And hiked the Appalachian Trail, too!
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You had fantasies of quitting the rat race and hiking the Appalachian Trail or rafting the Mighty Mississippi, but these days the closest you’ll get to that is taking the long way on the day care carpool. That’s when you should fire up some Okee Dokee Brothers. The folk and bluegrass duo of Joe Mailander and Justin Lansing go on those adventures — literally, both of the above — and turn them into Grammy-winning family music albums (the video below is for the title track from their latest, the western adventure, Saddle Up). You’ll enjoy the echoes of old timey kids’ music and maybe even get a little misty over the coming-of-age themes; your kid will love the bouncy lyrics and melodies. And everyone loves a bullfrog opera.
[youtube https://www.youtube.com/watch?v=uEHkK2LBbAw expand=1]
The Bros’ mission, according to Mailander, is to inspire kids and families to “get outdoors, take risks, leave their comfort zones, and get creative in nature.” The 16 artists and 26-song playlist below encompass some of their favorite tunes about the great outdoors. All you have to do is press play and convince your spouse that the family that goes off-grid together stays together.
The Song: “Green, Green Rocky Road”
Why It’s Great: An Okee Dokee friend and collaborator, Mitchell’s production and approach are raw and stripped down, resulting in tender, heartfelt music that offers families a reprieve from everyday craziness and a reminder to slow down and appreciate their time together. There’s not even a joke there; that’s literally the sweetest thing ever.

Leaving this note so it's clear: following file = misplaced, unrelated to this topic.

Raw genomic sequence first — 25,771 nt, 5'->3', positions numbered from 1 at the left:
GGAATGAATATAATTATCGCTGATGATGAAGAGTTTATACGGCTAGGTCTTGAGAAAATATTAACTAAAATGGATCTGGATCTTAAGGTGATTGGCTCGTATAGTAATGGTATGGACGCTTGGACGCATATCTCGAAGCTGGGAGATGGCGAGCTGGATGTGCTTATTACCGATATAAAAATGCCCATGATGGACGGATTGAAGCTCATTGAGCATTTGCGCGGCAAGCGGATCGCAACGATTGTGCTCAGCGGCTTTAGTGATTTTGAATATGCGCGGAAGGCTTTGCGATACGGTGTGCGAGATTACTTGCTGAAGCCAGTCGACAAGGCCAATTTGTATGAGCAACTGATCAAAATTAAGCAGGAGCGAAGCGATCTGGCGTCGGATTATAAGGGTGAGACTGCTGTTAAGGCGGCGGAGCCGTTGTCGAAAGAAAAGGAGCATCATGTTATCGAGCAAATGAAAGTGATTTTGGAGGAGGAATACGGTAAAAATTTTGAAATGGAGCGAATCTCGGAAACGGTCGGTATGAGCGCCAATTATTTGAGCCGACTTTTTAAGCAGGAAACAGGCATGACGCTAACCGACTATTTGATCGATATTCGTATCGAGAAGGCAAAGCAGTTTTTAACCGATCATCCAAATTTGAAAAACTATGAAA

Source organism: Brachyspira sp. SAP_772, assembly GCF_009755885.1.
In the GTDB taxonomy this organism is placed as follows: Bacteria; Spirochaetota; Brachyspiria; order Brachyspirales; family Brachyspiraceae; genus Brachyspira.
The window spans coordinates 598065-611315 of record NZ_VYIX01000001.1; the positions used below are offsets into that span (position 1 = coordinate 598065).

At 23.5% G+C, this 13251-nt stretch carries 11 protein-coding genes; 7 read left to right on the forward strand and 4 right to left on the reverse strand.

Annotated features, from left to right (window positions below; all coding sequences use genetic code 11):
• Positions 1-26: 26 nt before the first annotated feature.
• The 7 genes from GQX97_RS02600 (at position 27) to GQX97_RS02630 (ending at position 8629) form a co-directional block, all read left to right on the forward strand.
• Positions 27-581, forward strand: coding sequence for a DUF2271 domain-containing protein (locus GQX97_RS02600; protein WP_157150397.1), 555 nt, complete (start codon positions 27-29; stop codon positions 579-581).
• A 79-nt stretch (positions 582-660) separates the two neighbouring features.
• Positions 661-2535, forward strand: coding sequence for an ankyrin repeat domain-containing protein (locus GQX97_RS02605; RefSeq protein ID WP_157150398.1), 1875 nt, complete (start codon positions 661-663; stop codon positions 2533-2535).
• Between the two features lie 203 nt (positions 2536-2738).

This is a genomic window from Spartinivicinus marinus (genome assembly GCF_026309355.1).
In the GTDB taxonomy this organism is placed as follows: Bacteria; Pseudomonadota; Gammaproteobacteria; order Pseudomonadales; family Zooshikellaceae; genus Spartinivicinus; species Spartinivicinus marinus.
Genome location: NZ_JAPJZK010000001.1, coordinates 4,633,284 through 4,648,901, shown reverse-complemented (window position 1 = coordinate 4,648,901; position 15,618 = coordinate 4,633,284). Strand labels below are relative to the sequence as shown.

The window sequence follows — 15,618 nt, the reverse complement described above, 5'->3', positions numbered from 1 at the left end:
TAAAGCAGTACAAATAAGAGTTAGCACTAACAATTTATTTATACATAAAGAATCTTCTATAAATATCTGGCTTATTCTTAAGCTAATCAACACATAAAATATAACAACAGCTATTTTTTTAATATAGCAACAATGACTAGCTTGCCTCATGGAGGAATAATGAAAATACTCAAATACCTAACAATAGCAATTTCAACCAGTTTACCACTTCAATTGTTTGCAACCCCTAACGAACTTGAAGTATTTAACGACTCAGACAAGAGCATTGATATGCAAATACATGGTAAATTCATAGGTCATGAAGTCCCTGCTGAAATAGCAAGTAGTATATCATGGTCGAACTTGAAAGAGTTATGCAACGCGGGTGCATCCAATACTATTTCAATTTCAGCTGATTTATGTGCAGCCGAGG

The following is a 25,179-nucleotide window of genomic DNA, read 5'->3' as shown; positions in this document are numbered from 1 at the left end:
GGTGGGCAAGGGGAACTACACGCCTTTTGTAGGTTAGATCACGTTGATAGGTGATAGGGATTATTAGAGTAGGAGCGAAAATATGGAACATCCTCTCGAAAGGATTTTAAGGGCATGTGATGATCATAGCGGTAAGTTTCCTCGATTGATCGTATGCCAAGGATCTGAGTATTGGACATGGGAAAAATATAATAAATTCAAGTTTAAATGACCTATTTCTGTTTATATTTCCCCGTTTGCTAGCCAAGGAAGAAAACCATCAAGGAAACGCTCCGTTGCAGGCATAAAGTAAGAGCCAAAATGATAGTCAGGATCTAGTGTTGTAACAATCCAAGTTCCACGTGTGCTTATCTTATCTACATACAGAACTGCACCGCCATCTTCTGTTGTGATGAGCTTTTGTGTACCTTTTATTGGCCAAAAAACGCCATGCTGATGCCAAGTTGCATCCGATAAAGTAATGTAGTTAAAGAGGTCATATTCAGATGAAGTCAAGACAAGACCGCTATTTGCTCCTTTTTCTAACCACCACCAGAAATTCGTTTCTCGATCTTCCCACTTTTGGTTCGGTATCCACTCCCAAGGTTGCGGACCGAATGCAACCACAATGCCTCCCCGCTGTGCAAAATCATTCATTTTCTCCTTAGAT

The Song: “I Don’t Need Sunny Skies”
Why It’s Great: The Brothers aren’t shy about tweaking the traditional, public domain folk songs they often reference, and neither is their pal, Zanes. “He blows the dust off and gives it the Dan Zanes energy,” Mailander says. Toss in some Andrew Bird because adventurin’ calls for whistlin’.
The Song: “Gum Tree Canoe”
Why It’s Great: “When it comes to a folk musician that writes songs about the Mississippi River, he’s an authority,” Mailander says, which is absurdly specific but highly useful for a duo writing a concept album about a month-long Mississippi River canoe trip. This song is about growing up, and since you’re a parent, also about sobbing.
The Song: “Getting In A Treetop”
Why It’s Great: It’s more Kindie rock than Americana folk, but the Brothers sort of have a thing for themed concept albums for families and Gustafer Yellowgold — a yellow cartoon creature that fell from the sun and landed in a Minnesota lake to entertain your kids — is that. This song’s about taking a risk in nature, but Gustafer had Minneapolis native Mailander at “Minnesota.”
The Song: “Catfish John”
Why It’s Great: It’s a banjo-pluckin’ family tune by a group the Okee Dokees will be opening for this summer about a river and the delta dawn and, uh, a fish. No? Not a fish? Actually a hobo? Whatever, they’re called the Nitty Gritty Dirt Band — can’t get more outdoorsy than that.
The Song: “Two Trees, Old Friends”